Sgt. Lester C. Rasbury

Lester Rasbury 1Sgt. Lester C. Rasbury

Joined Texas National Guard, November 1, 1940, in Decatur, Texas. Assigned to Headquarters Battery, Second Battalion, 131 st Field Artillery, 36th Division, 3rd Army.

Placed on the inactive list until the National Guard was mobilized on November 25, 1940. Trained at Decatur National Guard Armory and Camp Bowie, Brownwood, Texas. Maneuvered in and around Brown­wood and Louisiana during the months of August and September 1941, as a Radio Operator, First Fourth Rating.

Returned to Camp Bowie about September 15, 1941. On November 9, 1941, left Camp Bowie by train for San Francisco, California. In San Francisco, was stationed on Angle Island until being assigned to overseas duty. November 21, 1941, shipped out of San Francisco on the USS Republic, and old troop trans­port which had been used in World War I, for destination PLUM (code name for an overseas station unknown to me).

Circumstances of war took me to the following places: Honolulu, Hawaii … eight days out, Pearl Harbor was bombed. We changed course and went to Suvia, Fiji Islands. We docked in Suvia long enough to refuel and take on supplies; afterward, we sailed to Brisbane, Australia. After a week in Australia, we boarded a Dutch ship, Blumfontang, and went to Port Darwin, f:\ustralia, and on to Surabaya, Java. From Surabaya, we traveled by train to Malang. Then we were transported by truck to Bandong, Buttonzord, and Garvett. When we reached Garvett, Java, we were informed that the Island had capitulated.

We were taken prisoners of war by the Japanese Imperial Army on March 8, 1942. First, we were im­prisoned at a race track; then they moved us to a tea plantation on top of a mountain. Later we were trans­ferred to the side of the road close to the railroad tracks which led to Batavia, Java. We went behind barbed wire for the first time in a camp called Preact, on the 1st day of April 1942. Around May 1, 1942, we were moved to another camp in Batavia, named Bicycle Camp. In November 1942, we left Java on the ship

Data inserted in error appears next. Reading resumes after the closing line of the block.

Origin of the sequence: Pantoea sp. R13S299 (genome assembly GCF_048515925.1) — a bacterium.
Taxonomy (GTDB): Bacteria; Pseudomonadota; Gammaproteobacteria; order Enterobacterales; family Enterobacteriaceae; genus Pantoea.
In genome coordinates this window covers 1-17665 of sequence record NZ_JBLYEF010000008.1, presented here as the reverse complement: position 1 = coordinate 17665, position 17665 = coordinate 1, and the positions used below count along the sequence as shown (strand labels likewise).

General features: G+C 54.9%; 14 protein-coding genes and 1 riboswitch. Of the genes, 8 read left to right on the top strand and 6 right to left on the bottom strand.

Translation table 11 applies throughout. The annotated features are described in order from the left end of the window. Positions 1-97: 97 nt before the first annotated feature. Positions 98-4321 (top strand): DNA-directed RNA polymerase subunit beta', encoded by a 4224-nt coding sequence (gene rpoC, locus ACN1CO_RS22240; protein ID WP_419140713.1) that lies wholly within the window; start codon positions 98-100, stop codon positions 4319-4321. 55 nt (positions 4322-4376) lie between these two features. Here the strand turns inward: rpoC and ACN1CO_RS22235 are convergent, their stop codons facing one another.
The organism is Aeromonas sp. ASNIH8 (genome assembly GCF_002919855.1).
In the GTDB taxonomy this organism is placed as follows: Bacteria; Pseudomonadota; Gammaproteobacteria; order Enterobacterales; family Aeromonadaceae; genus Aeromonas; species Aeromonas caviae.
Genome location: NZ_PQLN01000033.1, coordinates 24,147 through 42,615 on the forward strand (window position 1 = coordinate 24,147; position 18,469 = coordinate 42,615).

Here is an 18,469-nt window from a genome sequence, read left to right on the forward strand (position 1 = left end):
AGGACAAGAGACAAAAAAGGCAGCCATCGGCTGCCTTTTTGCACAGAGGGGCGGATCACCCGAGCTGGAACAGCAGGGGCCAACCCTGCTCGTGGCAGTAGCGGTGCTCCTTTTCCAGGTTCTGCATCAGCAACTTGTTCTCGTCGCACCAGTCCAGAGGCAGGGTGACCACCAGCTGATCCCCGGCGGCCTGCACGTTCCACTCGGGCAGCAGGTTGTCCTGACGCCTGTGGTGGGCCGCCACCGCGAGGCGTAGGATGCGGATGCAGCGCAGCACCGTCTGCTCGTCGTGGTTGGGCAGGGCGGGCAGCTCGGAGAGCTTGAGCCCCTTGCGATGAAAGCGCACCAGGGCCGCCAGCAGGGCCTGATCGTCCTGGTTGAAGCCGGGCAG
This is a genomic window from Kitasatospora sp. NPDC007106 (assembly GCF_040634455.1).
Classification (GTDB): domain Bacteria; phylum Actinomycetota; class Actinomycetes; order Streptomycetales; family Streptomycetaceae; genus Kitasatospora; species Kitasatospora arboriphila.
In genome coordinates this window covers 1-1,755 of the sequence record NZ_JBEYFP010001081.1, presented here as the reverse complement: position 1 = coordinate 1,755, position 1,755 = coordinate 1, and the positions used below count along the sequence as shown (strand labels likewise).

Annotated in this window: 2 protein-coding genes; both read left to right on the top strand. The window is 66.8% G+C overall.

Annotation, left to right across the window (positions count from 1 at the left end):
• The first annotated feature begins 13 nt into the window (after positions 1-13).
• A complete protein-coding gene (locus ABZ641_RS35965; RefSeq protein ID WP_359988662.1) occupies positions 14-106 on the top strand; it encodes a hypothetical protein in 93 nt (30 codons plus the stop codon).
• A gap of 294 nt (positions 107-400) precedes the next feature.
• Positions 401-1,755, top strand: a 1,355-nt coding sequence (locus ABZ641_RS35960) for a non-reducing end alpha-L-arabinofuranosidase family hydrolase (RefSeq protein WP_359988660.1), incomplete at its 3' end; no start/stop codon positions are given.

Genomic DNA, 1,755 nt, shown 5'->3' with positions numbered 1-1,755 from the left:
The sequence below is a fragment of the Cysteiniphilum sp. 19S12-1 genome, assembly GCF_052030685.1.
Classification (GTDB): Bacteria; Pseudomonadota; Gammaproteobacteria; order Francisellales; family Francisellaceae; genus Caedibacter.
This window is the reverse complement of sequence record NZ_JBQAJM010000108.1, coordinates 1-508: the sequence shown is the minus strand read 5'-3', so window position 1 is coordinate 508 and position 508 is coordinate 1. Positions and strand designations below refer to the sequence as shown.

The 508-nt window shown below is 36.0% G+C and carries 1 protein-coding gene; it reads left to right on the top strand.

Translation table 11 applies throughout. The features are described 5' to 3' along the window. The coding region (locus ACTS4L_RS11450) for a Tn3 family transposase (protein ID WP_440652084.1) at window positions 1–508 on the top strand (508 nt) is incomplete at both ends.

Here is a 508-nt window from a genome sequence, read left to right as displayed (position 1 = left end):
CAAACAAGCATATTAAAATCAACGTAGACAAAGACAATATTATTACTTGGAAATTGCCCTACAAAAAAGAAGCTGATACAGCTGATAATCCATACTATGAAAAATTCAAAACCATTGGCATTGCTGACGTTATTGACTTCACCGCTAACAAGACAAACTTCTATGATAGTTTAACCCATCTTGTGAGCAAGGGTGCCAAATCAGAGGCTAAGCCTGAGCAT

Di Nitche Maru and went to Singapore. In January 1943, we were shipped overland by rail in cattle cars, from Singapore to Penang, Malay. There we boarded a ship called Di Moja Maru to Maulmein, Burma.

In Maulmein, Burma, I became ill and was moved by train from the old Maulmein prison to a supply camp and hospital which was located in Thanbyuiayat, Burma. Later I went to work on the Death Rail­road at Camp 18, 85, 80, 100, and 105. In March of 1944, I was moved to Tamarkan, Siam; then back to a supply camp in Kinsia and finally to a wood cutting camp, Tamajo, close to the border of Burma and Thailand. On August 1, 1943, the Japanese moved a small detail of men, to which two other Americans and myself were attached, to a camp in the jungle unknown to me.

When the war was over, I was released from POW camp on August 14, 1945. I was flown from Pep­berry, Thailand, to a hospital in Calcutta, India, and from there by a C-47 plane to Karachi, India. Then from India to Iran, to Cairo, Egypt; to Libya; Casablanca; Morocco; Azores; Newfoundland; New York, N.Y., USA on a C-54 plane, and stationed at Staten Island Hospital.

In October 1945, arrived by train at McKinney, Texas, Army Hospital, and then I received my first pass home, which was in Decatur, Texas, thus completing my trip around the world.

On March 16, 1946, I married Rheba E. Rink from Denton, Texas, and on May 29, 1946, was dischar­ged from the Army.

American Defence Service Ribbon with 1 Bronze Star; American Theater Campaign Ribbon; Asiatic Pacific Ribbon with 2 Bronze Stars; Good Conduct Medal; Purple Heart; Distinguished Unit Badge with 2 Oakleaf Clusters; Victory Ribbon; One Service Stripe, and 9 Overseas Service Bars.